Nobody tells this to people who are beginners, I wish someone told me. All of us who do creative work, we get into it because we have good taste. But there is this gap. For the first couple years you make stuff, it’s just not that good. It’s trying to be good, it has potential, but it’s not. But your taste, the thing that got you into the game, is still killer. And your taste is why your work disappoints you. A lot of people never get past this phase, they quit. Most people I know who do interesting, creative work went through years of this. We know our work doesn’t have this special thing that we want it to have. We all go through this. And if you are just starting out or you are still in this phase, you gotta know its normal and the most important thing you can do is do a lot of work. Put yourself on a deadline so that every week you will finish one story. It is only by going through a volume of work that you will close that gap, and your work will be as good as your ambitions. And I took longer to figure out how to do this than anyone I’ve ever met. It’s gonna take awhile. It’s normal to take awhile. You’ve just gotta fight your way through. (Ira Glass)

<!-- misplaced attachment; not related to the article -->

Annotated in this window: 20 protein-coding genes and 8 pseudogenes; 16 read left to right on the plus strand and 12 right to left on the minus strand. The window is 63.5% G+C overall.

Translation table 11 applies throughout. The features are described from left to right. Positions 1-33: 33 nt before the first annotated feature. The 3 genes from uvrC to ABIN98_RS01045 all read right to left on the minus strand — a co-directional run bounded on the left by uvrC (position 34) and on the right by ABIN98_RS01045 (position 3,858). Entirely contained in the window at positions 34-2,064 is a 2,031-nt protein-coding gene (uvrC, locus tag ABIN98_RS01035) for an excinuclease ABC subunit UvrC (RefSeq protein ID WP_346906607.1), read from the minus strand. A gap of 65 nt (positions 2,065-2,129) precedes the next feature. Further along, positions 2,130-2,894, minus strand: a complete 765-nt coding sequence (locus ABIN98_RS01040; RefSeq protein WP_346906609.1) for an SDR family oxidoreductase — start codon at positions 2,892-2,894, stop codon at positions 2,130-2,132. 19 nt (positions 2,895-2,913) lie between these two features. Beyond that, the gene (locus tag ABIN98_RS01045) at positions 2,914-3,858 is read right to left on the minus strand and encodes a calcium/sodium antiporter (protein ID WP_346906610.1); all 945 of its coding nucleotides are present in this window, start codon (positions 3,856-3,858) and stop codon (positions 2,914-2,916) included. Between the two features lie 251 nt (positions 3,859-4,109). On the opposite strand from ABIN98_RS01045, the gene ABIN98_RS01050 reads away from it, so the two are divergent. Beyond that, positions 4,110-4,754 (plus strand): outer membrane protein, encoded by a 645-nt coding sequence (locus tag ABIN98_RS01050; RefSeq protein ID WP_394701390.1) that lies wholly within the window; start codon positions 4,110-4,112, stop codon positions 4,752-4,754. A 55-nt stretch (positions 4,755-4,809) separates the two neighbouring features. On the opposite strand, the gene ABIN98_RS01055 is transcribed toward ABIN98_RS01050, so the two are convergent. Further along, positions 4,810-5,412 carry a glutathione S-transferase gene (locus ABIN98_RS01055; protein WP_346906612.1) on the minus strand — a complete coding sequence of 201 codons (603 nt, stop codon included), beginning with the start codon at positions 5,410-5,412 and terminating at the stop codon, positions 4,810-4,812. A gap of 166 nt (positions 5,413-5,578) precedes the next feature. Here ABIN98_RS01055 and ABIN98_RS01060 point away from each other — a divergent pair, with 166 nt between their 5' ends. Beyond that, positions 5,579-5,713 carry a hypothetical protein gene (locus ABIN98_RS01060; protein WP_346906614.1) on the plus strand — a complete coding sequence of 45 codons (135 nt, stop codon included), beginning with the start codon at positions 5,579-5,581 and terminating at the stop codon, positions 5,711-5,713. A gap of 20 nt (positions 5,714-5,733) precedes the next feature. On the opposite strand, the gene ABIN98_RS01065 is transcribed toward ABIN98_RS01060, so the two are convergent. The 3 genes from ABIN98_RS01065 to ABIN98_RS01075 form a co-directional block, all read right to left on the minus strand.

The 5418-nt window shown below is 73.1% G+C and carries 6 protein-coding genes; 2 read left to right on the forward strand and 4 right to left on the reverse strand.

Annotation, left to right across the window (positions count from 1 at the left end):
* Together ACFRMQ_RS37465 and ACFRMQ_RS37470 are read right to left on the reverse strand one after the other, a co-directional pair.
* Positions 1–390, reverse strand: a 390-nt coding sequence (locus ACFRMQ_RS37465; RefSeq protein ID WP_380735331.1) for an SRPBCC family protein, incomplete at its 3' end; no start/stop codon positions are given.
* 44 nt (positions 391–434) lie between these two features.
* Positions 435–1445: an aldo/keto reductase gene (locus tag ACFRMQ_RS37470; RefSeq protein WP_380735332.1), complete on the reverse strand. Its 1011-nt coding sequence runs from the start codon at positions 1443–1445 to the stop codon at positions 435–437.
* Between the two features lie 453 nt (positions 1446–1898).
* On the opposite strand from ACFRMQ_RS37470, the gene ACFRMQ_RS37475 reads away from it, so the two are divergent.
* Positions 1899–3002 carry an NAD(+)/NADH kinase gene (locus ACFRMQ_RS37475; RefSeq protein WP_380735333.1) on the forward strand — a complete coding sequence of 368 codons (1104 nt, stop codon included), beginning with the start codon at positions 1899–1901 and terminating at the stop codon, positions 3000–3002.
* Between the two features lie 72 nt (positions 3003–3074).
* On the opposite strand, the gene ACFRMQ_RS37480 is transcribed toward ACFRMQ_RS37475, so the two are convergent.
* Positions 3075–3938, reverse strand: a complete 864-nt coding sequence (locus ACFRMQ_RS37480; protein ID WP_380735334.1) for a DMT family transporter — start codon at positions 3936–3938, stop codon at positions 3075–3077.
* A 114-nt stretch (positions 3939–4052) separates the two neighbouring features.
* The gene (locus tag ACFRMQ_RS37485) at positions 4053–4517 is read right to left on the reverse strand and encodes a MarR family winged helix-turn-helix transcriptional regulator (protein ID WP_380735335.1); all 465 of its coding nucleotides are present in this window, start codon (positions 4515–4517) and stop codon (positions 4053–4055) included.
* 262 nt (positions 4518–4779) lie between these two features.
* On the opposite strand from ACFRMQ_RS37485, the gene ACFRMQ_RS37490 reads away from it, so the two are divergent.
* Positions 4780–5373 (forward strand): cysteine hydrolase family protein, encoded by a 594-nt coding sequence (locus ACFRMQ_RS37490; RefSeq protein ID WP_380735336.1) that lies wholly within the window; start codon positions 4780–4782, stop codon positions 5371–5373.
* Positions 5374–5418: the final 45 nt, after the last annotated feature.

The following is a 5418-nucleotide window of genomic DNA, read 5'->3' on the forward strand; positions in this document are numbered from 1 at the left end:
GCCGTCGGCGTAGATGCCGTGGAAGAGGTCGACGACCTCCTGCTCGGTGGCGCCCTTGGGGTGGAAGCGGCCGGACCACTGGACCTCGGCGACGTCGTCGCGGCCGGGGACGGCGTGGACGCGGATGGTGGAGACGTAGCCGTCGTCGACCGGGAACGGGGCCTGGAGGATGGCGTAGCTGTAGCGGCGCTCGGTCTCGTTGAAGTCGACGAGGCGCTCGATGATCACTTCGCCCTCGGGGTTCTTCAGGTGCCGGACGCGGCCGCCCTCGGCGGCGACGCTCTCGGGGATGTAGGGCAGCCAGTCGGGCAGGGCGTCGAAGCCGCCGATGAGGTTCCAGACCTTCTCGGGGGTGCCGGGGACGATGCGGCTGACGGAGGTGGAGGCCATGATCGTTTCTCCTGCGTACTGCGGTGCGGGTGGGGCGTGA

the gap doesn't go away. it gets smaller over time; you get more comfortable living with it. maybe not comfortable, but you understand that it’s not going anywhere. if it did, you’d be bored.
i have unfinished paintings and loose sketches all around me. they teach me and coax me forward: towards the paintings i can see but can’t make yet. i am starting another layer on a big canvas i started years ago. i put down the first three layers and then i stopped. i never minded it hanging around because i never messed it up — i let it live in the studio, unfinished, waiting. reminding me what i had done that worked. and now there are several smaller ones all at that stage, and i can see the path forward on the bigger one. i can get so impatient, but not with that one; that one is all about patience. here’s hoping i can keep it that way.